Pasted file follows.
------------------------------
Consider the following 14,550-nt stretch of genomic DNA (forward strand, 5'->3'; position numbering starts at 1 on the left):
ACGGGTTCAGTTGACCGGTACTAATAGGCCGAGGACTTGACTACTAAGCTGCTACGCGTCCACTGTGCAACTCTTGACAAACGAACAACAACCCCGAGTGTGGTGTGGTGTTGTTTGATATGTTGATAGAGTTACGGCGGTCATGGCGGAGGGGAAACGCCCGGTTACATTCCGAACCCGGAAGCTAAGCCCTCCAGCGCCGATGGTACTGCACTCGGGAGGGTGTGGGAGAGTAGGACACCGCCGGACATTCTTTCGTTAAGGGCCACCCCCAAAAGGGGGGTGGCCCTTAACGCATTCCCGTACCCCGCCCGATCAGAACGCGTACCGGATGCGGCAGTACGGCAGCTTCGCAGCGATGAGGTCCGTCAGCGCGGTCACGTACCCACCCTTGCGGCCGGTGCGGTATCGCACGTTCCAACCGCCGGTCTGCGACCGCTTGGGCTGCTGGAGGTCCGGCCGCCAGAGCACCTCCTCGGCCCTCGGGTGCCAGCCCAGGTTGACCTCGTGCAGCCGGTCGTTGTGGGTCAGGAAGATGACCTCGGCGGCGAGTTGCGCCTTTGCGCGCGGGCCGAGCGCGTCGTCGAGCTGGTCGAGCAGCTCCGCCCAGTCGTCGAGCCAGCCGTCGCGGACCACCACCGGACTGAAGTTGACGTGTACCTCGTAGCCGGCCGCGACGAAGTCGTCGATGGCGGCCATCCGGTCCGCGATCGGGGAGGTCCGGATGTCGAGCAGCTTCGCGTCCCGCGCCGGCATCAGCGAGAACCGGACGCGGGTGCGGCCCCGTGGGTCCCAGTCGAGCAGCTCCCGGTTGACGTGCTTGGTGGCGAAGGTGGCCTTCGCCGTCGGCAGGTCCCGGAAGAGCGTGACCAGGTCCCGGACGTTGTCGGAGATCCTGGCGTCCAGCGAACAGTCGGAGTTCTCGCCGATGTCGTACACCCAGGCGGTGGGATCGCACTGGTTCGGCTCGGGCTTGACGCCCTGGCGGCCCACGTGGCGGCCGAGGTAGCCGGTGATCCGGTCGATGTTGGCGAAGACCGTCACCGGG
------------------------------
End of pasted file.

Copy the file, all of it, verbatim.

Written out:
Consider the following 14,550-nt stretch of genomic DNA (forward strand, 5'->3'; position numbering starts at 1 on the left):
ACGGGTTCAGTTGACCGGTACTAATAGGCCGAGGACTTGACTACTAAGCTGCTACGCGTCCACTGTGCAACTCTTGACAAACGAACAACAACCCCGAGTGTGGTGTGGTGTTGTTTGATATGTTGATAGAGTTACGGCGGTCATGGCGGAGGGGAAACGCCCGGTTACATTCCGAACCCGGAAGCTAAGCCCTCCAGCGCCGATGGTACTGCACTCGGGAGGGTGTGGGAGAGTAGGACACCGCCGGACATTCTTTCGTTAAGGGCCACCCCCAAAAGGGGGGTGGCCCTTAACGCATTCCCGTACCCCGCCCGATCAGAACGCGTACCGGATGCGGCAGTACGGCAGCTTCGCAGCGATGAGGTCCGTCAGCGCGGTCACGTACCCACCCTTGCGGCCGGTGCGGTATCGCACGTTCCAACCGCCGGTCTGCGACCGCTTGGGCTGCTGGAGGTCCGGCCGCCAGAGCACCTCCTCGGCCCTCGGGTGCCAGCCCAGGTTGACCTCGTGCAGCCGGTCGTTGTGGGTCAGGAAGATGACCTCGGCGGCGAGTTGCGCCTTTGCGCGCGGGCCGAGCGCGTCGTCGAGCTGGTCGAGCAGCTCCGCCCAGTCGTCGAGCCAGCCGTCGCGGACCACCACCGGACTGAAGTTGACGTGTACCTCGTAGCCGGCCGCGACGAAGTCGTCGATGGCGGCCATCCGGTCCGCGATCGGGGAGGTCCGGATGTCGAGCAGCTTCGCGTCCCGCGCCGGCATCAGCGAGAACCGGACGCGGGTGCGGCCCCGTGGGTCCCAGTCGAGCAGCTCCCGGTTGACGTGCTTGGTGGCGAAGGTGGCCTTCGCCGTCGGCAGGTCCCGGAAGAGCGTGACCAGGTCCCGGACGTTGTCGGAGATCCTGGCGTCCAGCGAACAGTCGGAGTTCTCGCCGATGTCGTACACCCAGGCGGTGGGATCGCACTGGTTCGGCTCGGGCTTGACGCCCTGGCGGCCCACGTGGCGGCCGAGGTAGCCGGTGATCCGGTCGATGTTGGCGAAGACCGTCACCGGG